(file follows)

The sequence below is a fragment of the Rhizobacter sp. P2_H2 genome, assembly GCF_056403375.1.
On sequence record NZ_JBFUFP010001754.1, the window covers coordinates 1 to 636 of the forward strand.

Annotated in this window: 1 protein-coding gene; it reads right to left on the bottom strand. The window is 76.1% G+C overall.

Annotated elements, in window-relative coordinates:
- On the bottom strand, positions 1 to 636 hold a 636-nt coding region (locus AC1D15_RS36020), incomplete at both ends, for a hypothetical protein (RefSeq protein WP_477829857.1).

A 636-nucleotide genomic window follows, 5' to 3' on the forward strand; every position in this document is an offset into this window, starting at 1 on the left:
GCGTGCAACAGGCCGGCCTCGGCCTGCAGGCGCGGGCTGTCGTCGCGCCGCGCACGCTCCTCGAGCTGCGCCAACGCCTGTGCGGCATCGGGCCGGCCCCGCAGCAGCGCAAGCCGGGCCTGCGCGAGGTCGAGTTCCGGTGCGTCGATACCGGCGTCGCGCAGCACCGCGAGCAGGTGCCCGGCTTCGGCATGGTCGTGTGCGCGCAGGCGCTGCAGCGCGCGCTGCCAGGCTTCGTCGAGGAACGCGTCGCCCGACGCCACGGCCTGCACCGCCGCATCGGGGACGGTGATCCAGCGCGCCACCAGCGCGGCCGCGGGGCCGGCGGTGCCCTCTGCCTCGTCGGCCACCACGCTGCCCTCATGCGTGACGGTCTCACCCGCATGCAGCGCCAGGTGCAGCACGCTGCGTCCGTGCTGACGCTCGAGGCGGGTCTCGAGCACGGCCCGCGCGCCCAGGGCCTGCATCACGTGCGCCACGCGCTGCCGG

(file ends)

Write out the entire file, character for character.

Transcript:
The sequence below is a fragment of the Rhizobacter sp. P2_H2 genome, assembly GCF_056403375.1.
On sequence record NZ_JBFUFP010001754.1, the window covers coordinates 1 to 636 of the forward strand.

Annotated in this window: 1 protein-coding gene; it reads right to left on the bottom strand. The window is 76.1% G+C overall.

Annotated elements, in window-relative coordinates:
- On the bottom strand, positions 1 to 636 hold a 636-nt coding region (locus AC1D15_RS36020), incomplete at both ends, for a hypothetical protein (RefSeq protein WP_477829857.1).

A 636-nucleotide genomic window follows, 5' to 3' on the forward strand; every position in this document is an offset into this window, starting at 1 on the left:
GCGTGCAACAGGCCGGCCTCGGCCTGCAGGCGCGGGCTGTCGTCGCGCCGCGCACGCTCCTCGAGCTGCGCCAACGCCTGTGCGGCATCGGGCCGGCCCCGCAGCAGCGCAAGCCGGGCCTGCGCGAGGTCGAGTTCCGGTGCGTCGATACCGGCGTCGCGCAGCACCGCGAGCAGGTGCCCGGCTTCGGCATGGTCGTGTGCGCGCAGGCGCTGCAGCGCGCGCTGCCAGGCTTCGTCGAGGAACGCGTCGCCCGACGCCACGGCCTGCACCGCCGCATCGGGGACGGTGATCCAGCGCGCCACCAGCGCGGCCGCGGGGCCGGCGGTGCCCTCTGCCTCGTCGGCCACCACGCTGCCCTCATGCGTGACGGTCTCACCCGCATGCAGCGCCAGGTGCAGCACGCTGCGTCCGTGCTGACGCTCGAGGCGGGTCTCGAGCACGGCCCGCGCGCCCAGGGCCTGCATCACGTGCGCCACGCGCTGCCGG